====The mythological theory====
[[File:William Tell One.jpg|
200px|thumb|left|A mural showing William Tell’s arrest by Gessler]]
In the 19th century, many academics began the comparative study of myths. They found that many legends, fables, and folktales were similar, and this was because of cultural exchanges between societies. Many researchers who have studied the story of William Tell believe that it is only a myth. There are many similar myths throughout Europe. In these stories, some heroes displayed great marksmanship, and they shot an apple off the head of a person, typically a relative.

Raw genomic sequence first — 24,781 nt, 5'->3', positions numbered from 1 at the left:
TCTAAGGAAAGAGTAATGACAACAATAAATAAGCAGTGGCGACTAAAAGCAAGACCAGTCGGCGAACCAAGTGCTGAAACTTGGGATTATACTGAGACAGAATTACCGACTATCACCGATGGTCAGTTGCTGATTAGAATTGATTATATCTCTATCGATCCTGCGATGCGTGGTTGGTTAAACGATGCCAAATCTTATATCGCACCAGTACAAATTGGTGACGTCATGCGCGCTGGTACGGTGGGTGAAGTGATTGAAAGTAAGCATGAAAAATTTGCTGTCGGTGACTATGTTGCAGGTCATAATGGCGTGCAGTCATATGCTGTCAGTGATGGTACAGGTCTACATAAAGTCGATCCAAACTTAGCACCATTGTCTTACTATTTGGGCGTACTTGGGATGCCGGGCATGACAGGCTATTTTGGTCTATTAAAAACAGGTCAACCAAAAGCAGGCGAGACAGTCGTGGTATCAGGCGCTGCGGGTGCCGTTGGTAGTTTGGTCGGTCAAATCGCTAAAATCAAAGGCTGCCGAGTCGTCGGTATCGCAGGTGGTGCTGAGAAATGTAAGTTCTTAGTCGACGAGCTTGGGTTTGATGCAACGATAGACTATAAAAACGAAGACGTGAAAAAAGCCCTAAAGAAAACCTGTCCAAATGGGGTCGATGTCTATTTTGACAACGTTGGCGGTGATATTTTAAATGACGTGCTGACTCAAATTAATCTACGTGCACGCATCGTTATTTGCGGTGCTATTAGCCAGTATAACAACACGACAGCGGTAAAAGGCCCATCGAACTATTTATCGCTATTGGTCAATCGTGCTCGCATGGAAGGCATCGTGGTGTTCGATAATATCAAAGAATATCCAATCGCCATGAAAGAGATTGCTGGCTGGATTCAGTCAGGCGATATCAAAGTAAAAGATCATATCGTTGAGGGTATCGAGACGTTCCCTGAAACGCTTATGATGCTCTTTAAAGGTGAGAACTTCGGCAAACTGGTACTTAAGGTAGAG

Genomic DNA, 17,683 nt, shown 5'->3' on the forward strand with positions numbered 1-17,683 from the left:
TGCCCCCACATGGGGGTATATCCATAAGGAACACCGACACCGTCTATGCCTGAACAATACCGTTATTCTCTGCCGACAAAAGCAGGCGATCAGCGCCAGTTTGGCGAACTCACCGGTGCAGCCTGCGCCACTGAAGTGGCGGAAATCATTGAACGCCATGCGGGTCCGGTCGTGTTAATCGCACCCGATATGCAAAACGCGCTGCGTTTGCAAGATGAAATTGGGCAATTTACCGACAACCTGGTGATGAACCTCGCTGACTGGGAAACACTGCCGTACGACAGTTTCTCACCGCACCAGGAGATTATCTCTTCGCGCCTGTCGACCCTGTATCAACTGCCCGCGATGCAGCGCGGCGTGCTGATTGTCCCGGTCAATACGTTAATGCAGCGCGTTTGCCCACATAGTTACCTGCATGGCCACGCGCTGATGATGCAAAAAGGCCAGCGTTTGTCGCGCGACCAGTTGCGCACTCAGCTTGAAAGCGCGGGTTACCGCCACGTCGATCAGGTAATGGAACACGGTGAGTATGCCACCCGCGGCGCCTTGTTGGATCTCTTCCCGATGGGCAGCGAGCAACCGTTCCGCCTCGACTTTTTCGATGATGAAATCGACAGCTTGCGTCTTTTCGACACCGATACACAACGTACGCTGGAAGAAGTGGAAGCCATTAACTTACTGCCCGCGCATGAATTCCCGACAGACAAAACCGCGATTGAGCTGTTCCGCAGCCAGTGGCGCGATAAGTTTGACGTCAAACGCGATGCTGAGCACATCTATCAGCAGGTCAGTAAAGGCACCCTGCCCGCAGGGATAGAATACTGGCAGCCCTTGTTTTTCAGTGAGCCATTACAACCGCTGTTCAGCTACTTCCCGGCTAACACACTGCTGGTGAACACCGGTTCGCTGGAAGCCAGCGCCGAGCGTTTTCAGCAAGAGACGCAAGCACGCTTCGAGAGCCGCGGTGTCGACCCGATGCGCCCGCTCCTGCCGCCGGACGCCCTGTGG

Much of the alleged facts about the hero are probably later inventions. There was no historical figure called William Tell. It seems that the origin of the story was in a myth that was popular in Europe, and which was adopted by the people of the Alpine Valleys. It later was used as a foundation myth, by successive Swiss governments to explain the development of the Swiss Federation.
==Further Reading==Puhvel, Jaan. Comparative mythology (Baltimore: Johns Hopkins University Press, 1987).
Wilson, John. The
history of Switzerland (New York, Cosimo, Inc., 2007 ).
[[Category:Wikis]][[Category:European History]] [[Category:Historically Accurate]] [[Category:History of the Middle Ages]]